Cavalier Attitude With General Disregard For Important Data

Drive PCB Specs:
Burnt: Code: YAR41BW0 N,M,G,A TLA: 6Y080L0422611 AAB Date: 08 Nov 2005 PCB: M6FYA
Donor: Code: YAR41BW0 N,M,B,A TLA: 6Y080L0422611 AAB Date: 02 Dec 2005 PCB: M6FYA

* Porn. Of course I mean porn. Also the schematics for a working cold fusion reactor, and an unaltered copy of the United States Constitution.

References:
Newbies Start Here - Scott Moulton's Site
HowTO How To replace Maxtor Calypso III board
PCB layout - Maxtor DiamondMax Plus 9 ATA/133
Repair and Recover Maxtor Hard Drives
Maxtor Hard Drive PCB swapping replacement guide
HDD ICs
P-CHANNEL 20V - 0.14 ohm - 2.5A SO-8 2.7V-DRIVE STripFET™ II MOSFET PLUS SCHOTTKY DIODE

2011-02-08

Acer easyStore H340: Using EON to Fool It Into Being Less of a Piece of Trash

Initially, I planned on using FreeNAS on the H340; I downloaded the images (both the 0.7 and the 0.8 beta) and then tried to piece together enough from the scattered bits of advice on the interwebs to make it work.

I was unsuccessful.

While some very helpful tutorials exist (specifically, HappyBison's) and FreeNAS users tend to be friendly and knowledgeable, it seems there is little interest (from what I was able to see) from the actual developer(s) of FreeNAS in having it used on consumer devices such as the easyStore.

As an example of this, the only post in the FreeNAS forum with instructions specific to actually loading it on the H340 was banished to a final obscure demise in the 'scripts' forum. (Rather than, say, something silly like the "Install" forum, where it was originally posted, and then moved from by an admin.)

Combined with what appears to be a large increase in size of the .08 version, it became apparent to me trying to continue with FreeNAS was likely less than ideal: I guess the company now maintaining it has hardware to sell?  Whatever the case, I did try multiple USB sticks with different versions, blindly, on the H340, with no success. When I was finally able to see output, both releases (stable and beta) were crapping themselves in different places.  Both worked just fine booting in a VM.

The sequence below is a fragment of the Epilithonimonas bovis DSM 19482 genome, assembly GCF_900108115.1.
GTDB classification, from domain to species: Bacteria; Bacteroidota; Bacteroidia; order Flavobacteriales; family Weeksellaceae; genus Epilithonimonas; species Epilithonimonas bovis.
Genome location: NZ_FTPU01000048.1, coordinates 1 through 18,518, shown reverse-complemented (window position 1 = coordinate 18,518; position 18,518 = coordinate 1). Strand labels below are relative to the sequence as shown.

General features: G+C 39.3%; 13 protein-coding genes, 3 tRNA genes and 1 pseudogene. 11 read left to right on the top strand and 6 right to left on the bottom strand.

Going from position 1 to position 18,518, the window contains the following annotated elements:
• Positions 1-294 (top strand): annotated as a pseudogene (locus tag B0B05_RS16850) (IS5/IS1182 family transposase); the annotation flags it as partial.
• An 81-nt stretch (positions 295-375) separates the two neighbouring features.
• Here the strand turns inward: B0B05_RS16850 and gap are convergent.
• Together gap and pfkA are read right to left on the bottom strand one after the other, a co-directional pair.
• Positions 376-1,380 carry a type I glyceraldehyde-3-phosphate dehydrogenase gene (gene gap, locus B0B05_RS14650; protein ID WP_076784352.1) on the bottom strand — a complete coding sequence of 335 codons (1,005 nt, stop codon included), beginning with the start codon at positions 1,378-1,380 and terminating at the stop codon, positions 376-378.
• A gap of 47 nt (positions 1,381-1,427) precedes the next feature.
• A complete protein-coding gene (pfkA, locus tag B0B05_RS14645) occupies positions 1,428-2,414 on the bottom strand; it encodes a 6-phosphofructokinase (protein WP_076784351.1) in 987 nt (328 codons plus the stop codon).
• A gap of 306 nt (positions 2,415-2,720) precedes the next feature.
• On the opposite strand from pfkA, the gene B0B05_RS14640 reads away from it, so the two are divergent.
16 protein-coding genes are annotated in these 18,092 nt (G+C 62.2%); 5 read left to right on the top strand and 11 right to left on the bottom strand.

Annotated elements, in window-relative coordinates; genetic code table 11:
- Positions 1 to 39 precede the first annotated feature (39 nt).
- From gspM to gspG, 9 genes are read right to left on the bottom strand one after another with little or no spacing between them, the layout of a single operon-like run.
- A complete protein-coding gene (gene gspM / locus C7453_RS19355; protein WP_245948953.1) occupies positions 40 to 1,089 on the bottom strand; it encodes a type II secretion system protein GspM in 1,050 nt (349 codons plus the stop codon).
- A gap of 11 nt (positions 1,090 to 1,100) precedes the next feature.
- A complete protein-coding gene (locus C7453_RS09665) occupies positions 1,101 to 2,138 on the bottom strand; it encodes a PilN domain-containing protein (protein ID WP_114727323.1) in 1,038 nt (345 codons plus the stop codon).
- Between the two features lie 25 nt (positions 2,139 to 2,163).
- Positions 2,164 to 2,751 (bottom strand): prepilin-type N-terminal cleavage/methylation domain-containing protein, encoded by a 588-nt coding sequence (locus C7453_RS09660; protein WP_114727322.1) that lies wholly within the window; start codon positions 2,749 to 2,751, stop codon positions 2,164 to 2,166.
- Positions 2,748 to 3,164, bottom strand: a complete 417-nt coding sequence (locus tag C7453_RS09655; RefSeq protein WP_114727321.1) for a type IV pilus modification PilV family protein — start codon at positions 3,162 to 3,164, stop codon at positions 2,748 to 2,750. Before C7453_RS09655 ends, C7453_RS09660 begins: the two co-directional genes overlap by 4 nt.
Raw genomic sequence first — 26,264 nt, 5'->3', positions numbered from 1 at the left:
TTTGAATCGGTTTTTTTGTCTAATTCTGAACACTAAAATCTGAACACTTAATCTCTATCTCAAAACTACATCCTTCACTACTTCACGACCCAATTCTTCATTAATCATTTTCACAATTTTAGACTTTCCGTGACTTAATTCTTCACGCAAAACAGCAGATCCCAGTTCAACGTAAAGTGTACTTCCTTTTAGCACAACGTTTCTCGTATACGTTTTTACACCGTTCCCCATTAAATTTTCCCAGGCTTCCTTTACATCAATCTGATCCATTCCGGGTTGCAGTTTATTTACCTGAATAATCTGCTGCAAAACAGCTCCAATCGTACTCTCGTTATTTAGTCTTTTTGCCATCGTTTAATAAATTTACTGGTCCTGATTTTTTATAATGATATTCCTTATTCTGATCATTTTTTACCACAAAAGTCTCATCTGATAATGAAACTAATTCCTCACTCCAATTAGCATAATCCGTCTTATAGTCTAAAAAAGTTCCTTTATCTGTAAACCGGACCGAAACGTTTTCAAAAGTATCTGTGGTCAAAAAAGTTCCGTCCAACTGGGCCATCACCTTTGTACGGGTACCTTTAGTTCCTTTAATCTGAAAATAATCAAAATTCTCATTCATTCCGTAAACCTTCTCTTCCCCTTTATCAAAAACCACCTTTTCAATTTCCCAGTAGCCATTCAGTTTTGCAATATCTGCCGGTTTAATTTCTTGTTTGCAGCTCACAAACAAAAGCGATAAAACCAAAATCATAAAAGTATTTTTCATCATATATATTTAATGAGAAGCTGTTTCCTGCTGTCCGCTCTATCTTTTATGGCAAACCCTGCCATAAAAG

Regarding output: In my vanity and do-it-yourself zeal, I had attempted to follow the schematics for building a custom 'debug' cable: I now have a 17" LCD with a sadly frayed pigtail as a lasting testament to my ineptitude at doing so. (It was already somewhat trashed: No, really, it was, before I touched it!) (I also have spare terminals and those little plastic doodads.  Note to self: Software people should stick to software and stay away from the scary electronics stuff.)

Ranting:
After my utter fail at making my own debug cable, I gave in and just bought the Zotac from Newegg: not because it's perfect for the job (it's not) or because it's really very good (it's not), but because it was the cheapest pcie x1 gfx card I could find. Note here: I'm not a fan of the H340. The design is ... lacking in many ways. I realize it's consumer level. I realize the stated audience for it (running Windows Home Server) is unlikely to have much interest in tearing it apart.  I realize if they didn't make it so braindead, people would just enjoy having a small form factor [insert need here] computer, and then they wouldn't buy the more expensive, just as craptastic, Acer products.  Still: even though I got it for under $300 on Black Friday, I regret not having pulled the trigger on the Intel SS2400 instead.  Or, for that matter, hindsight being what it is, just spending a little extra and building a nice NAS with quality parts; any monetary savings on this long ago evaporated with the timesink of it.

Why the need for the video card in the first place?  Because... just taking out the hard drive isn't enough to get it to boot off a usb device.  By the time I got to the point of testing booting off a hard drive with an image, I was sick of screwing with it (I just bought the damn gfx card.) However, it likely would have worked.
H340 with Zotac Card

What didn't work was booting from PXE or off anything usb: floppy, cdrom, or flash.  My educated guess why not: With the default boot order, the internal flash gets first priority, which naturally has the Windows Home Server recovery; only after using the gfx card was I able to watch the WHS "recovery server" defecate all over itself on every boot.

For the brave folks wandering here, and maybe trying to save themselves $65, you can try the following blindly (and let me know if it works for you):
(Note: this is with no hard drives attached, no network cable, and a flash drive hooked up. YMMV.)
Enable debug jumper.
Plug in USB keyboard.
Turn on H340. Wait until numlock on keyboard comes on. Hit F2.
You should now be on the BIOS setup screen - try the following Konami codes: